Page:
See, e.g.,letters from MFA (May 4, 2012) (stating that many hedge funds managed by its members obtain further assurance that investors meet the qualification standards in the Investment Company Act or the Investment Advisers Act of 1940, as applicable, through minimum investment thresholds that meet or exceed the net worth test of the accredited investor definition); NASAA (July 3, 2012) (“For example, if an investor makes an investment of $1 million in the issuer's securities, it would be reasonable for the issuer to assume that the investor has $1 million in net worth, even though it is not necessarily a certainty. NASAA would not oppose the creation of this type of specific safe harbor, provided the factors used to demonstrate the requisite net worth are set sufficiently high.”); SecondMarket (recommending that a “substantial minimum investment requirement,” coupled with representations by the purchaser, should be deemed sufficient evidence to presume that a purchaser satisfies the net worth test without requiring additional verification of that purchaser's accredited investor status). One commentator, however, disagreed with this approach, noting that “[w]hile a large investment amount may indicate that the investor is wealthy, it also might indicate that a non-wealthy investor is over-concentrated in the investment.” Letter from Massachusetts Securities Division.
These factors are interconnected, and the information gained by looking at these factors would help an issuer assess the reasonable likelihood that a potential purchaser is an accredited investor, which would, in turn, affect the types of steps that would be reasonable to take to verify a purchaser's accredited investor status. After consideration of the facts and circumstances of the purchaser and of the transaction, if it appears likely that a person qualifies as an accredited investor, the issuer would have to take fewer steps to verify accredited investor status, and vice versa. For example, if an issuer knows little about the potential purchaser who seeks to qualify under the natural person tests for accredited investor status, but the terms of the offering require a high minimum investment amount, then it may be reasonable for the issuer to take no steps to verify accredited investor status other than to confirm that the purchaser's cash investment is not being financed by the issuer or by a third party, absent any facts that may indicate that the purchaser is not an accredited investor.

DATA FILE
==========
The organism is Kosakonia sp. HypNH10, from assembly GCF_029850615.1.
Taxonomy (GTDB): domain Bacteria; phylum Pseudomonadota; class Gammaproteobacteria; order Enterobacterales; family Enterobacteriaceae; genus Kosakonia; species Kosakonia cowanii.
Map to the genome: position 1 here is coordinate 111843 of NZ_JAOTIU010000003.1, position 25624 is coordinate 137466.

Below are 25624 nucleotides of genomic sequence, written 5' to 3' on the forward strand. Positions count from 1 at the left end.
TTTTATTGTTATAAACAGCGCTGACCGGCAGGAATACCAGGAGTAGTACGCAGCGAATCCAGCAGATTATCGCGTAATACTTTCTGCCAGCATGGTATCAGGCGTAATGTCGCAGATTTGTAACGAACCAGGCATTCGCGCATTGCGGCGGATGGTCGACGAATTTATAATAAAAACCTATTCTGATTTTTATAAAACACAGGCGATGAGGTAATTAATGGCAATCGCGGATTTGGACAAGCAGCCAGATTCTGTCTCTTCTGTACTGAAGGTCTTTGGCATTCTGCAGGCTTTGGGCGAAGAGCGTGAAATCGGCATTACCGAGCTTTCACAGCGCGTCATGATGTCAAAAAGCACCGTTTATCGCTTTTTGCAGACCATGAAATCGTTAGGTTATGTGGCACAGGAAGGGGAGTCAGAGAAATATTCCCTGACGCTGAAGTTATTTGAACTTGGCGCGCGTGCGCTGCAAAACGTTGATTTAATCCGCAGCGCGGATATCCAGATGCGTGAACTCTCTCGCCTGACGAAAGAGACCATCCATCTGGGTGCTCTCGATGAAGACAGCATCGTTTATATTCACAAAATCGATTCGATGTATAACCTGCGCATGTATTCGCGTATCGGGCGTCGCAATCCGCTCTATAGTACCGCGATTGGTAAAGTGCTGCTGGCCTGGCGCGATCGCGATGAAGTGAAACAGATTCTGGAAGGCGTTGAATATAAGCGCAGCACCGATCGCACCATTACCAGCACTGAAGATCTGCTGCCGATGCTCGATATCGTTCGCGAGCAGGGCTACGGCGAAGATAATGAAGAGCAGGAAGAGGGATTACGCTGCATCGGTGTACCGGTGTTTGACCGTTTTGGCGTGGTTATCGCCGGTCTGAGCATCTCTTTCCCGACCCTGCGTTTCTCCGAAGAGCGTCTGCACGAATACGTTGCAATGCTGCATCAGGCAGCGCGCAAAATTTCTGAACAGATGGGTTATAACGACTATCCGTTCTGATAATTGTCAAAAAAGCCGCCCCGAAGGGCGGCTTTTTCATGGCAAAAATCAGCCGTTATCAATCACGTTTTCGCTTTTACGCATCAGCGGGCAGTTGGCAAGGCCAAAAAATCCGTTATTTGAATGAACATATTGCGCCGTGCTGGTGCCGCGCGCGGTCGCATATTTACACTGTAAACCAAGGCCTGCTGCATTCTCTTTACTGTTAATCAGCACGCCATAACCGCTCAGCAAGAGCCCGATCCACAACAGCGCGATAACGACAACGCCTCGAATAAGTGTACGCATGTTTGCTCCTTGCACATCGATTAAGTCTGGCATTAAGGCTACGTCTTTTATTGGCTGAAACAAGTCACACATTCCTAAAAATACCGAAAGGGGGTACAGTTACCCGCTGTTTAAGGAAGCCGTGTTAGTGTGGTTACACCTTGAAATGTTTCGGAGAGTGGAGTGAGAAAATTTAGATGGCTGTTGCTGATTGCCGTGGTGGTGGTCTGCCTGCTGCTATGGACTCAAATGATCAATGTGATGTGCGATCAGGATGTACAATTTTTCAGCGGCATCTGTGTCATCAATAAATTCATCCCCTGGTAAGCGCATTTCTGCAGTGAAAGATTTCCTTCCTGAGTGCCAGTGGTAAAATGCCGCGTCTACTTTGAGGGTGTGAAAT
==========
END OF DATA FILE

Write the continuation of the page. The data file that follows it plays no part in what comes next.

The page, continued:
Regardless of the particular steps taken, it would be important for issuers to retain adequate records that document the steps taken to verify that a purchaser was an accredited investor. Any issuer claiming an exemption from the registration requirements of Section 5 has the burden of showing that it is entitled to that exemption.55
SECv.Ralston Purina,346 U.S. 119, 126 (1953) (“Keeping in mind the broadly remedial purposes of federal securities legislation, imposition of the burden of proof on an issuer who would plead the exemption seems to us fair and reasonable.”).
We are mindful of the differing views expressed by commentators to date on how the Commission should implement the verification mandate of Section 201(a). A number of commentators have cautioned that unduly prescriptive or burdensome rules for verifying a purchaser's accredited investor status would have the potential to result in significant economic harm, could lead to reluctance on the part of issuers to access the relevant capital markets, or would contravene the purposes of the JOBS Act.56
Some commentators recommended approaches based on current practices or standards.57